Governing by example – a fresh challenge for housing association boards

Joanne Tilley, 04 December 2020

It’s a well-known saying that ‘leaders get the teams they deserve’. Perhaps we need to turn this around, and ask whether boards get the organisational culture they deserve?

The newly published National Housing Federation Code of Governance 2020 places a welcome fresh emphasis on the central role board leadership plays in ensuring an organisation’s culture and behaviours are aligned with its mission and values. Importantly, the new code also calls upon board members to lead by example, and to spend time each year assessing how effective this role modelling has been.

On the face of it, this does not seem to be a particularly new or onerous requirement. Of course boards should do this. However, in practice, how easy a task is it to lead by example? Most boards only meet a few times a year (often now remotely). Their interaction with employees is probably limited – many staff, if asked, would struggle to articulate the role of the board let alone know the names or behaviours of its members, or see them as role models.

In adopting the new Code of Governance, housing associations are required to identify and record evidence that they comply with its requirements, or to give a reasoned explanation as to why not. This has given me some food for thought. How can we go about demonstrating to stakeholders the cultural impact of our boards? This is something that we’ll be exploring with our boards at emh group, including:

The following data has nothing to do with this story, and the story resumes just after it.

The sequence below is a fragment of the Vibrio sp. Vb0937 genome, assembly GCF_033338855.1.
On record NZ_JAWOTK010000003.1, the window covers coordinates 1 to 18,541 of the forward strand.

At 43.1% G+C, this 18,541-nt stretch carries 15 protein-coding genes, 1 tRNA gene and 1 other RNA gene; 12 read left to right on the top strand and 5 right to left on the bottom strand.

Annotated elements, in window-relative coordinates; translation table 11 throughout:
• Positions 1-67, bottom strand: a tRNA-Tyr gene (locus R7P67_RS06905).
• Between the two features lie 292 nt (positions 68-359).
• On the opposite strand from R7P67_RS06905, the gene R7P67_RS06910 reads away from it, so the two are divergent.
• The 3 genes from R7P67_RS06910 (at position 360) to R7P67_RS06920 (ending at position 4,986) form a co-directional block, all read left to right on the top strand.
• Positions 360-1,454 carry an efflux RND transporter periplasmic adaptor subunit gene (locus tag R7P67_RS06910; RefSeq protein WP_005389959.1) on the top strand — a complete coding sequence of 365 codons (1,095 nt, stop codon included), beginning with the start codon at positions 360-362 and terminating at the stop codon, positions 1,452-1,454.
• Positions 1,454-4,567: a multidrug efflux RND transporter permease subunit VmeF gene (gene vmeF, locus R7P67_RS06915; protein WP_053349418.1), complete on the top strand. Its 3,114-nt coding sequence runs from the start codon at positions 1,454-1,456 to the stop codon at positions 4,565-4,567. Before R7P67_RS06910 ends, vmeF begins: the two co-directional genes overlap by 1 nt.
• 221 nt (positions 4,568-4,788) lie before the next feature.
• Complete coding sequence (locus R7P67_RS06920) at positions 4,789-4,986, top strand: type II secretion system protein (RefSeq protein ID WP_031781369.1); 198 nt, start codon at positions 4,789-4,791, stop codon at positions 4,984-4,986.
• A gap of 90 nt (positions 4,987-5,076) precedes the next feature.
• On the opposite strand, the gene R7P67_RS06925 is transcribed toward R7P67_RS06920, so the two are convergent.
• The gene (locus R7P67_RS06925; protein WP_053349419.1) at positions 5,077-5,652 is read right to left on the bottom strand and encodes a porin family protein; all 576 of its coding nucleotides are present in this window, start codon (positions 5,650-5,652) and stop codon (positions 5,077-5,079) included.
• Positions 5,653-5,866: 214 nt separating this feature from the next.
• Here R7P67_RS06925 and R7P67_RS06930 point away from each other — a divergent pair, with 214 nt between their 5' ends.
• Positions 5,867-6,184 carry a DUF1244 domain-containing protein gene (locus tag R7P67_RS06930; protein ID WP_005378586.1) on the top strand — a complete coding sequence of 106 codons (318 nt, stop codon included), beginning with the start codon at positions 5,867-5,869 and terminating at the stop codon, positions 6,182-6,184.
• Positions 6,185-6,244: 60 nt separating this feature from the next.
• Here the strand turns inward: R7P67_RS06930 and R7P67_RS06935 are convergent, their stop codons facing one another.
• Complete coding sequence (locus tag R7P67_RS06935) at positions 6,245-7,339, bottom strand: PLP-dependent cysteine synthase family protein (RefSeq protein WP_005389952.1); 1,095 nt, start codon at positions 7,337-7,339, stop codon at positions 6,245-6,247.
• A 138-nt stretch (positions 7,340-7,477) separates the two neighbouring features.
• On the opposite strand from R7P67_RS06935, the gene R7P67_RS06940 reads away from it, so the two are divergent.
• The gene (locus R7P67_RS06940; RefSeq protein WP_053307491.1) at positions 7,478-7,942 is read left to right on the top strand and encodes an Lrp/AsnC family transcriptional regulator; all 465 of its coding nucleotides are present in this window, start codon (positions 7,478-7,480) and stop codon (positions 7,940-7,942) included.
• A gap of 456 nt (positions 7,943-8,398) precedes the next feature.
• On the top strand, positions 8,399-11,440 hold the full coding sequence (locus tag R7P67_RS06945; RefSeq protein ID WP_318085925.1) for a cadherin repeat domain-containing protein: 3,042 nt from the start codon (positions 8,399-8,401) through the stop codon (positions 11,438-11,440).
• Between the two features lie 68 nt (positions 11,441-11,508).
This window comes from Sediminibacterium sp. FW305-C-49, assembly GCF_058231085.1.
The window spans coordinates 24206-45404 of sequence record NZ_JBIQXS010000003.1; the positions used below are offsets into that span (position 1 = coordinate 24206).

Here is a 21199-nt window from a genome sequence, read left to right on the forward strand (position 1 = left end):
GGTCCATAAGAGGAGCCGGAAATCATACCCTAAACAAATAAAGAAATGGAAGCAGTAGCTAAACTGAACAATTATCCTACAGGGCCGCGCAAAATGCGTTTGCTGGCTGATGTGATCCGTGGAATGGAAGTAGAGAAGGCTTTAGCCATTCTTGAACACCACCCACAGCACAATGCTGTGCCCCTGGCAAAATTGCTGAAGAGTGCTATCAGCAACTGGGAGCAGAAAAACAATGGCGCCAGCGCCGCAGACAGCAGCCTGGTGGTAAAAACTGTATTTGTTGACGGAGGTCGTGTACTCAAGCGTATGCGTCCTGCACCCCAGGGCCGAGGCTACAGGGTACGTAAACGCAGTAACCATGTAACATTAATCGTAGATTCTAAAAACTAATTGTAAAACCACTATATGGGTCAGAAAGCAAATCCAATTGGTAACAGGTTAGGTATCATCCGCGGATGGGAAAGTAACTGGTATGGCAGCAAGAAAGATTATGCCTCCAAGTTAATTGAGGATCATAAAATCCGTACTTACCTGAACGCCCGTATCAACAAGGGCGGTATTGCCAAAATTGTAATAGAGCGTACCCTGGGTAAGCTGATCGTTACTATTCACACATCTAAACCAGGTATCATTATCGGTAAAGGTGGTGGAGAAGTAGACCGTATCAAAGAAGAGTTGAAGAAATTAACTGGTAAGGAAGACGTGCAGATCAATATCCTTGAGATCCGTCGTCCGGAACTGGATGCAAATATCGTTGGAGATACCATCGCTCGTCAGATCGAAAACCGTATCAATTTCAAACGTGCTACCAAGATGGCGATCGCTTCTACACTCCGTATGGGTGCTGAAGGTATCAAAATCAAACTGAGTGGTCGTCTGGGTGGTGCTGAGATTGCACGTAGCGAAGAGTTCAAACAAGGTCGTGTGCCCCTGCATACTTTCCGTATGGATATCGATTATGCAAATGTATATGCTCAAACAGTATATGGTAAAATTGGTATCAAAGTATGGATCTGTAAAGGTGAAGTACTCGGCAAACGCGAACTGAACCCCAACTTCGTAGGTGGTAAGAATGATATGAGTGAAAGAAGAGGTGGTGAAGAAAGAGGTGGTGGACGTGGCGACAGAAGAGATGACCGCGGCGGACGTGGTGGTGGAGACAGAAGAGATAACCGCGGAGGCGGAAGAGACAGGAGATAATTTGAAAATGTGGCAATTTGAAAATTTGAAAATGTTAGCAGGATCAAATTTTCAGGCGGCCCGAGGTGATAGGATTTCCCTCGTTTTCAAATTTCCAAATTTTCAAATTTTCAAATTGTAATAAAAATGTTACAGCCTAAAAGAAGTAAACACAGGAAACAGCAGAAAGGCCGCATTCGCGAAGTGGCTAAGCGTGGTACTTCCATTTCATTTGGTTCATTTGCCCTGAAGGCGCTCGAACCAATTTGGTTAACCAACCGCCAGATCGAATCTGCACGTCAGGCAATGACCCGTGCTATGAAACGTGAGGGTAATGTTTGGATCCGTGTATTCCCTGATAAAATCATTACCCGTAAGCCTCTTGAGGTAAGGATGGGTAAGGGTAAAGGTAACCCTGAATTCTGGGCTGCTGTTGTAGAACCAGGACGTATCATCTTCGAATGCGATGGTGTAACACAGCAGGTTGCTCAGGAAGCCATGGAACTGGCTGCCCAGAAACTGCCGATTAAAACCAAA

• Defining what matters – revisiting our mission, vision and values in the context of organisational transformation, and ensuring our Human Resources Strategy and Leadership Development programmes are truly aligned with our business plan and targets.
  • Walking the walk – reassessing our board appraisal system to ensure there is an appropriate focus on behaviours and values. Exploring whether the targets we are setting are driving the behaviours as well as the outcomes that we want. Considering if there are unintended consequences stemming from what we are measuring (or not) that may have a cultural impact.
  • Seeking assurance – is our board receiving sufficient assurance in relation to the health of our culture? Are our whistleblowing arrangements robust and promoted to stakeholders and is there a clear line of sight to and from the board? Do board members know enough about customer complaints and how we really handle them? What are the nature and outcomes of any grievances raised by employees?
  • Measuring cultural alignment – We’ve started some work on this already. We have just completed a @ValuesCentre cultural survey, involving 600+ staff. This has provided a wealth of powerful data for measuring and managing our current and desired culture. Importantly, the survey findings will also serve to provide robust independent assurance to our board about what values our staff see within their teams and across the business, and how close our behaviours are (or otherwise) from what staff and our board would like them to be.

Boards might not be able, in a practical sense, to have a day-to-day influence on the culture of organisations they lead. But they can create a vitally important cultural influence on the organisation by how they behave, what they value, and the questions they ask.

I’d love to learn what your boards are doing to set an example and promote a healthy culture. Let’s get a conversation going!

Code of Governance 2020

Get the code